WherePost office and selected banks
Max Number of Accounts1 account per girl, Maximum of 2 girl children
Age EligibilityFrom birth to 10 years of the girl’s child
Min. DepositRs. 250 per year (Previously Rs. 1000), further multiples of Rs. 100
Max. DepositRs. 1.5 lakh per year
Interest Ratesubject to annual changes
Partial Withdrawal50% allowed at the age of 18 years of the girl
Maturity21 years from the date of account opening or marriage, whichever is earlier

Virtual Digital Asset Service Providers (VDA SPs)

Facts for Prelims (FFP)

 

Source: TH

 Context: The Financial Intelligence Unit India (FIU IND) issued show-cause notices to 9 offshore virtual digital asset service providers (VDA SPs), including Binance and Huobi, for operating illegally without complying with anti-money laundering regulations (under the Prevention of Money Laundering Act (PMLA), 2002)

 

What are VDA SPs?

VDA SPs (Virtual Digital Asset Service Providers) are entities (operating within or outside India) that offer digital asset services, such as cryptocurrency exchanges.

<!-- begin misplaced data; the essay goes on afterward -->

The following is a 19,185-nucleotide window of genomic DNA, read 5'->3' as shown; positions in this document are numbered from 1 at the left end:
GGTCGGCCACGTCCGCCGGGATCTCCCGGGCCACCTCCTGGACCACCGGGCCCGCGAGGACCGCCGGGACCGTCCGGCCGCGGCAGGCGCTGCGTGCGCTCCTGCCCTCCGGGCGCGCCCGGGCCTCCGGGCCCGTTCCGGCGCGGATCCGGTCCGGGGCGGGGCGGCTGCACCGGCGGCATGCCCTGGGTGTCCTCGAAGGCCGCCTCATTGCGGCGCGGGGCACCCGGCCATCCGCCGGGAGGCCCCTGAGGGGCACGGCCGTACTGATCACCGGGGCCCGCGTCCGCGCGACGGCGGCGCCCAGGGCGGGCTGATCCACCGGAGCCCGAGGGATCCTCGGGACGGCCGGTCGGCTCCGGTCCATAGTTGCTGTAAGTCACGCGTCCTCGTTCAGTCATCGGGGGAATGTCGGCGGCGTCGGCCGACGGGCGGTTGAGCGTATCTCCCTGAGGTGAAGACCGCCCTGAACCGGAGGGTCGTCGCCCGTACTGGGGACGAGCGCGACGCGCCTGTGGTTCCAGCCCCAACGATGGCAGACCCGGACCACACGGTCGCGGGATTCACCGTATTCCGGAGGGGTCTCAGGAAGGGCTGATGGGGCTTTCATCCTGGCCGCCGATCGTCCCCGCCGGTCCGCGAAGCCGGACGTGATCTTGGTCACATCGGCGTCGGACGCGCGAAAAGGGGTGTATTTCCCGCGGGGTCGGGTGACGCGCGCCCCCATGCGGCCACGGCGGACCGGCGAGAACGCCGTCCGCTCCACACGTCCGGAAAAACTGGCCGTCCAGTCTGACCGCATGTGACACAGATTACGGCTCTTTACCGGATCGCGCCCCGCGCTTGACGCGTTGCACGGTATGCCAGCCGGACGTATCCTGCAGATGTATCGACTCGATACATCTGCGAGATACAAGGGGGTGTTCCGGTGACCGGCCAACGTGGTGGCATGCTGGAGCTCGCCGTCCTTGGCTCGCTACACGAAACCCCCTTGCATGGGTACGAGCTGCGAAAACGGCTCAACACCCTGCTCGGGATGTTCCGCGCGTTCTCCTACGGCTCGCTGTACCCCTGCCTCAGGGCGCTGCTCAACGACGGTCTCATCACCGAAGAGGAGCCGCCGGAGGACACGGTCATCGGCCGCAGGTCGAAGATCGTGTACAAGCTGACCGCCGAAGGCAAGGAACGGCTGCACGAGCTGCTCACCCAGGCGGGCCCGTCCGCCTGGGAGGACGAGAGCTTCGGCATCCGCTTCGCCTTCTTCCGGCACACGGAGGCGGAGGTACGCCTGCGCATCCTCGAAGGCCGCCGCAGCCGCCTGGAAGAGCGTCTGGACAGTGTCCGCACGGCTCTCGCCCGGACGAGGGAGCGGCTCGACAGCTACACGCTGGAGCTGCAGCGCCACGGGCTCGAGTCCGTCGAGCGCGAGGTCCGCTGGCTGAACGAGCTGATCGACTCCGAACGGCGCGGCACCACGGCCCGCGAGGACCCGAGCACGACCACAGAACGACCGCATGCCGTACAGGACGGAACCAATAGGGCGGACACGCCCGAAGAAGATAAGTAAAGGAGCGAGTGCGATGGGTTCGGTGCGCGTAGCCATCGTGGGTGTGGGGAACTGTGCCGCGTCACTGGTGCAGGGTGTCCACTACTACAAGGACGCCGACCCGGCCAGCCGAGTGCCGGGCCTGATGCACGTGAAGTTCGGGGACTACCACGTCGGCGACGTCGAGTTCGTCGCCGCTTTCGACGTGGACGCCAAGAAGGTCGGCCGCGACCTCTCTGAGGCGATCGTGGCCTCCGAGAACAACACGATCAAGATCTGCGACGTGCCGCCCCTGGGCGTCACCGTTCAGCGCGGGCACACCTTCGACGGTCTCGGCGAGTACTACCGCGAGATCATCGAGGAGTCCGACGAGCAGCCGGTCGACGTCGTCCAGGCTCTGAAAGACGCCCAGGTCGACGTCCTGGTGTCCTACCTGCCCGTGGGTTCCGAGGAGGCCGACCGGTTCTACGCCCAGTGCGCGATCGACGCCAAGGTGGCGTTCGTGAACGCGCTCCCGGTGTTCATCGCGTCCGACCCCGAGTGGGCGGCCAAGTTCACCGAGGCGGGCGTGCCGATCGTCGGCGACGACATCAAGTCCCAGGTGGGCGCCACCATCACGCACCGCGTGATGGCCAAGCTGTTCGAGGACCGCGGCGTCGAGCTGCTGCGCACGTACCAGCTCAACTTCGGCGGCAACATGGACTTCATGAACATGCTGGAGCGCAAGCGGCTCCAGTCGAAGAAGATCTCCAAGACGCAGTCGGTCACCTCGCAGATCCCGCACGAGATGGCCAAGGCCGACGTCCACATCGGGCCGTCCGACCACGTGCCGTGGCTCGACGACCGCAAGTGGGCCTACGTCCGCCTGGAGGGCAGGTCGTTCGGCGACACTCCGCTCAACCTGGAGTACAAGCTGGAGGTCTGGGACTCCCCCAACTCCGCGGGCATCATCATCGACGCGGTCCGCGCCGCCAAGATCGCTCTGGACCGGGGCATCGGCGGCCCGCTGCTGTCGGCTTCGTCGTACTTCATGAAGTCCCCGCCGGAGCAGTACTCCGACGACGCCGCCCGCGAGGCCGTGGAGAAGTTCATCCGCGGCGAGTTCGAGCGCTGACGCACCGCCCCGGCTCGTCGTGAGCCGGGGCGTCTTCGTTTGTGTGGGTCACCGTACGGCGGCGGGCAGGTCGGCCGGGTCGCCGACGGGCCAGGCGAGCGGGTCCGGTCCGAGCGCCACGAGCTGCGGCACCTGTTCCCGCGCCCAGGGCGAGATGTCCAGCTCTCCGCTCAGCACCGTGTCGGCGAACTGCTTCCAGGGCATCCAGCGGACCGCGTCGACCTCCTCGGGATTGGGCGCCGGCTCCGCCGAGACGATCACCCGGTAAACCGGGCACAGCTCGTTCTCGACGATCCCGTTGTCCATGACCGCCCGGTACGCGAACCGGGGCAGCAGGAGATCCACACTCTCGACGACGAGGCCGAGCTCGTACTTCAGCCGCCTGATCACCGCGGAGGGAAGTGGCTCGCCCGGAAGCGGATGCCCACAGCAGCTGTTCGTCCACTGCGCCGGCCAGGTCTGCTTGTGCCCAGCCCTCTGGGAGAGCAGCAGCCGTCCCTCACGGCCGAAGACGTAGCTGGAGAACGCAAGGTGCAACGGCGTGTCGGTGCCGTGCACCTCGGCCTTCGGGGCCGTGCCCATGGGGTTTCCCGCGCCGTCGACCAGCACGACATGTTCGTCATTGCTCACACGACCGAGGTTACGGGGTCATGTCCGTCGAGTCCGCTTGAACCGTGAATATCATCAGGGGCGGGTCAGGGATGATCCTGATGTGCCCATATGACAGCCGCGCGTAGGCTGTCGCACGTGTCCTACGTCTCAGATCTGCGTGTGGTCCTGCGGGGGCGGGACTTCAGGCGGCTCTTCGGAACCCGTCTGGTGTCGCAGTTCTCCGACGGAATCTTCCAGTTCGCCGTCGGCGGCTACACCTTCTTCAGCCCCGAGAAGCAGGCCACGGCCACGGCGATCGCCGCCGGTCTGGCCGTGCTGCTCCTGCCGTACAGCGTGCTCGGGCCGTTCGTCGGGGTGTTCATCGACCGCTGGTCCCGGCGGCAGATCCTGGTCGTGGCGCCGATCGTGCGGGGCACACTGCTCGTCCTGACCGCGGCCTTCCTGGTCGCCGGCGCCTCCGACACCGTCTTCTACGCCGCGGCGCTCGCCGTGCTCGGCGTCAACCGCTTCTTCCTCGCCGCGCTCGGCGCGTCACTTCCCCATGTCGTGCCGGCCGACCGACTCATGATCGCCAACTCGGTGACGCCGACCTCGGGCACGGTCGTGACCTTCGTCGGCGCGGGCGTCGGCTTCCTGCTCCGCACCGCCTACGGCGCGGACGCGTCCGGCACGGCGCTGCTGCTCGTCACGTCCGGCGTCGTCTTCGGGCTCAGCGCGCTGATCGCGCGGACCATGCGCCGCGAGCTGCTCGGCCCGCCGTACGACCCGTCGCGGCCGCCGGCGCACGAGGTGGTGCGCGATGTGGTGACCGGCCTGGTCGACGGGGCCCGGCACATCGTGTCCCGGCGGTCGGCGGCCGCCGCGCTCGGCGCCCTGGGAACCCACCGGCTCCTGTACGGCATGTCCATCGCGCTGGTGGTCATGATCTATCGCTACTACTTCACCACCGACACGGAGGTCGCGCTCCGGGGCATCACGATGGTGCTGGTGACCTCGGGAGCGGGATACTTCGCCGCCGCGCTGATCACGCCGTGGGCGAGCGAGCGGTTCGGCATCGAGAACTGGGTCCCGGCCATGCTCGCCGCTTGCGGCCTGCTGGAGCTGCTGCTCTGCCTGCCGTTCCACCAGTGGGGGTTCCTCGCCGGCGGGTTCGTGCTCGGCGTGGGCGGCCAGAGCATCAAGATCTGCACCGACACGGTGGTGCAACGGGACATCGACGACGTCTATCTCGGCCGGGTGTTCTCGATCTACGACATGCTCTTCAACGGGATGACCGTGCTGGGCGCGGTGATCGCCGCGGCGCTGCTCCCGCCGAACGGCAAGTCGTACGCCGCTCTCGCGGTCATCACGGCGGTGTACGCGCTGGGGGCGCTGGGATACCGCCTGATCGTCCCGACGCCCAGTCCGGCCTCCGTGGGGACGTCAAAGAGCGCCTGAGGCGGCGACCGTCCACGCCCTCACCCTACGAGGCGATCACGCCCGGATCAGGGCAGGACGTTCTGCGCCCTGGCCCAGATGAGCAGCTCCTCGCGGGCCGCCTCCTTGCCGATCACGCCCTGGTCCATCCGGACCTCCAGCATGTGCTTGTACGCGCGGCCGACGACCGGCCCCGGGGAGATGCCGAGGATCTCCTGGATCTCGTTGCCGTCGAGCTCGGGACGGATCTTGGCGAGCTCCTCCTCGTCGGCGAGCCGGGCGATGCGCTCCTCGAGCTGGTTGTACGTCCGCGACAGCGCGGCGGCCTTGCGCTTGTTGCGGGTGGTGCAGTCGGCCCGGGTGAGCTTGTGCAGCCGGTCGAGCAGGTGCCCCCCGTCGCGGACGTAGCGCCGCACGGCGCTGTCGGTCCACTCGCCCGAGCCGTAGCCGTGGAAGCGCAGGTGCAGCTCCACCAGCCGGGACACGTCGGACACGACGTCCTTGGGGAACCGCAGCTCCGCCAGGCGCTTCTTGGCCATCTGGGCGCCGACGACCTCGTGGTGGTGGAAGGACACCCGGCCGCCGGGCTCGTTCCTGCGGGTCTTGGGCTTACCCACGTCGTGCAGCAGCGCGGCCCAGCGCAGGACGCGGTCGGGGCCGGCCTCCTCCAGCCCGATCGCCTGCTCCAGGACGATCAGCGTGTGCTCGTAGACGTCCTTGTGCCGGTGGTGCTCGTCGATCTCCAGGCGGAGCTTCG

Regulations in place for VDA SPs:

In March 2023, India mandated VDA SPs to adhere to the Prevention of Money Laundering Act under the Anti Anti-Money Laundering/Counter Financing of Terrorism (AML-CFT) framework. They also have to verify client identities and record financial transactions. Non-compliance led to notices and a request to block URLs. They are required to be registered with FIU IND as Reporting Entity. Currently, 31 VDA SPs have registered with FIU IND

 

Concerns of Money Laundering Due to VDAs:

  1. Predicate crime: Raising funds through illegal activities by selling illegal goods or services in return for virtual assets.
  2. Placement: Converting ill-gotten virtual assets into fiat currencies within a traditional financial system.
  3. Layering: Converting fiat assets into virtual assets, exchanging virtual assets, and vice-versa.
  4. Integration: Forming an online company that accepts crypto payments to legitimize income and clean dirty crypto.
  5. Hiding: Using anonymizing services like mixers and tumblers to break the links between crypto transactions.

 

Global Regulations: